As mentioned in our response to your other question, we recommend that the wall system breathes in your climate (i.e. is vapor open). In areas where there is exterior sheathing attached to the studs, a product like Icynene® spray foam insulation may be applied directly to the sheathing. In areas where the lap siding is attached to the studs, you must maintain an air space to handle the liquid moisture, which WILL enter through the laps. This requires installation of an alternate substrate such as landscape cloth, Tyvek, or cardboard baffles etc. to maintain that air space between the insulation and the lap siding.
3. A major concern I have is investing 15-20K in scraping and brand new paint, only to have it peeling off the siding in two years because moisture is trapped in the siding and outgases from beneath the paint because it has no where else to go - on account of having airtight spray foam insulation.
As stated above, (in response to your earlier question) in areas where the lap siding is attached to the studs an air space must be maintained for moisture control. If that space is eliminated the paint will peel in these areas due to excessive moisture buildup and lack of ventilation to dry out wet areas.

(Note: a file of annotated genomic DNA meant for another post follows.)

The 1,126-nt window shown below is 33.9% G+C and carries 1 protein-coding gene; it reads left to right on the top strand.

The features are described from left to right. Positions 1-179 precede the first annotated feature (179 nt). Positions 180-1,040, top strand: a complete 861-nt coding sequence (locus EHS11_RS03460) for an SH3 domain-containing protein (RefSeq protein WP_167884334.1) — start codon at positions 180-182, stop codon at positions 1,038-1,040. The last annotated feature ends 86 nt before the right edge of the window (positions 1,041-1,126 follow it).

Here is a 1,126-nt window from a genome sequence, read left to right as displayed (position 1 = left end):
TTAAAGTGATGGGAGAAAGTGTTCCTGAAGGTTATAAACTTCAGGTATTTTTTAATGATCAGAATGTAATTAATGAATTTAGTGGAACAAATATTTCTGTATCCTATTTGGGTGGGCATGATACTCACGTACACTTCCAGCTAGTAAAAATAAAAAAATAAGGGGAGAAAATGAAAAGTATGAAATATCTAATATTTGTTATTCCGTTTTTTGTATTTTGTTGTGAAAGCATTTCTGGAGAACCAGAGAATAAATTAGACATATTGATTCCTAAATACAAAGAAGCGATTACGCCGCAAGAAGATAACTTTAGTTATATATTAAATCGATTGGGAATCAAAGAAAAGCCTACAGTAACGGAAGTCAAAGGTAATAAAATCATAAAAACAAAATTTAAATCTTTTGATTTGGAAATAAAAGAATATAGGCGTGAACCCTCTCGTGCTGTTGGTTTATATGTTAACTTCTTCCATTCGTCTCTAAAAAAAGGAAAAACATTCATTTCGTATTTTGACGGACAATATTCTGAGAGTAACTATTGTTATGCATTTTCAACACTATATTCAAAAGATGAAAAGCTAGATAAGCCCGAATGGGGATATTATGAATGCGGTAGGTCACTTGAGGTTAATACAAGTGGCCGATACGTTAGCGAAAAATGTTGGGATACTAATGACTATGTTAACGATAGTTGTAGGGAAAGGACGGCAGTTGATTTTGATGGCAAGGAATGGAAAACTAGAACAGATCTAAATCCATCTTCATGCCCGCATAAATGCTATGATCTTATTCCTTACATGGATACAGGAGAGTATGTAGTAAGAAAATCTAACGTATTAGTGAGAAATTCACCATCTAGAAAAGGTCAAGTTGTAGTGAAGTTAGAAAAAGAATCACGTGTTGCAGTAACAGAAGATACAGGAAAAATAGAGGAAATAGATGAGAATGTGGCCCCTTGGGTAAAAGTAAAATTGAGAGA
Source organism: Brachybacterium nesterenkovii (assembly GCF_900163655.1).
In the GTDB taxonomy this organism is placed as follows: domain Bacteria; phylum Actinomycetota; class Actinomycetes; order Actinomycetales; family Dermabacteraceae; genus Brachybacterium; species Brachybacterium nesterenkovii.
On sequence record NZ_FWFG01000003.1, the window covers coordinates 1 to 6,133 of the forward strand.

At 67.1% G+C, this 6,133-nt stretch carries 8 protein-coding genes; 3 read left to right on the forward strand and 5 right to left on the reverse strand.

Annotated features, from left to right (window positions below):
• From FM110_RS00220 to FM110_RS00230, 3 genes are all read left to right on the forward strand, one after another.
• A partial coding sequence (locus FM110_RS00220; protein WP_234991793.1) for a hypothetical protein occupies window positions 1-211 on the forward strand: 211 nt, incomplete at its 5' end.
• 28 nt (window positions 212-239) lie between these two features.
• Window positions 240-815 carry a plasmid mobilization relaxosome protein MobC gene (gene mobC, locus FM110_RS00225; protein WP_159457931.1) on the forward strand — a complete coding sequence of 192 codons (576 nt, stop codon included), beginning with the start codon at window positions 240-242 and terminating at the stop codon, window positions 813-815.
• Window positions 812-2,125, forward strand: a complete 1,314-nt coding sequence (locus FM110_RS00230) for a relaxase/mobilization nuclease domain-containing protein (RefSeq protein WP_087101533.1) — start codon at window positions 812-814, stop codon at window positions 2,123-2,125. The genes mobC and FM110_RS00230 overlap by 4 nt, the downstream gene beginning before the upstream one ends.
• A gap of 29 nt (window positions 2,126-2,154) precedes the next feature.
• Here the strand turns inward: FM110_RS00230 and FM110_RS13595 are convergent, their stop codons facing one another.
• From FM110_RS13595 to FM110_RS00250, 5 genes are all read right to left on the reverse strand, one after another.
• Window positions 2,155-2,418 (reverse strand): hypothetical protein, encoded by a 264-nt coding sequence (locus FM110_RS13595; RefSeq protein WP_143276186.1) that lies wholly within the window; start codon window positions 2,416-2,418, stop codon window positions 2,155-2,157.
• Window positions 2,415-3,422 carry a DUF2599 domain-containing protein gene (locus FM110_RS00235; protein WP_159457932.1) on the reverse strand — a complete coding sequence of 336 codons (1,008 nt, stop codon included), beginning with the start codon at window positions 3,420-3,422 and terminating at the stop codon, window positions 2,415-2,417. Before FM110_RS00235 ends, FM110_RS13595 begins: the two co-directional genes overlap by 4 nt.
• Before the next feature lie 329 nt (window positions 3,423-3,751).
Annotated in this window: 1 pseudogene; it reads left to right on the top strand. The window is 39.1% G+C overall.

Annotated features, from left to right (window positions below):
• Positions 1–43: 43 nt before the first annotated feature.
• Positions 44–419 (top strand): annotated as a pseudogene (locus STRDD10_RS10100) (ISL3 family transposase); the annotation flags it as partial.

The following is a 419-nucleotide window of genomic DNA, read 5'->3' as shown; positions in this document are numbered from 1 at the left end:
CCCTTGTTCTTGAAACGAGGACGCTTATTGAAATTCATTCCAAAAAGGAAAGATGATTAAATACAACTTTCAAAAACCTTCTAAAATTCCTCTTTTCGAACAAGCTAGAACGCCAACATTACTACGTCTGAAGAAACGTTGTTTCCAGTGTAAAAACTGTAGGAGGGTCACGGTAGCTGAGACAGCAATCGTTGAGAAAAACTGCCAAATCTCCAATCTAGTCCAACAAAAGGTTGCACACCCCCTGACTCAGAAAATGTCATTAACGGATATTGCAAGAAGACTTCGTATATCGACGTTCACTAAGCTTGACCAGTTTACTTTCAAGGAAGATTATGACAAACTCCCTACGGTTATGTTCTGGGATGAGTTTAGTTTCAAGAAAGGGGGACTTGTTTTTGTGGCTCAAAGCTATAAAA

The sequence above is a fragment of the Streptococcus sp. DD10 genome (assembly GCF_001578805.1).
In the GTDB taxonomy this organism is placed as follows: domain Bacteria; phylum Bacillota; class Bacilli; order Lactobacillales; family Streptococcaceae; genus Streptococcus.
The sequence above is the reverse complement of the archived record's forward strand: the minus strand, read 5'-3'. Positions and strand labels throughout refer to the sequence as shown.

I am looking to add insulation to my attic. www.owenscorning.com recommends R-49, however the closest I can find is R-38 and that's 12 inches thick which almost doubles the height of my rafters. I currently have 3 inches of blown insulation in my attic. Is it ok to go higher than my rafters? If so, how do I walk through my attic without being able to see my rafters?
It's great that you are being proactive about your insulation. With 30-40 percent of a home's heat loss through under-insulated attics, you can save energy and dollars by ensuring yours is properly insulated while lowering your carbon footprint at the same time.
Since you currently have only 3 inches, you are wise to add more. If you can see your wood joists (rafters are on the ceiling) on the attic floor, you don't have enough insulation. The Department of Energy recently upped its attic insulation recommendation to up to an R-value of 60 which in most attics means you need a minimum of 19 inches of fiberglass batt insulation or 22 inches of blown insulation.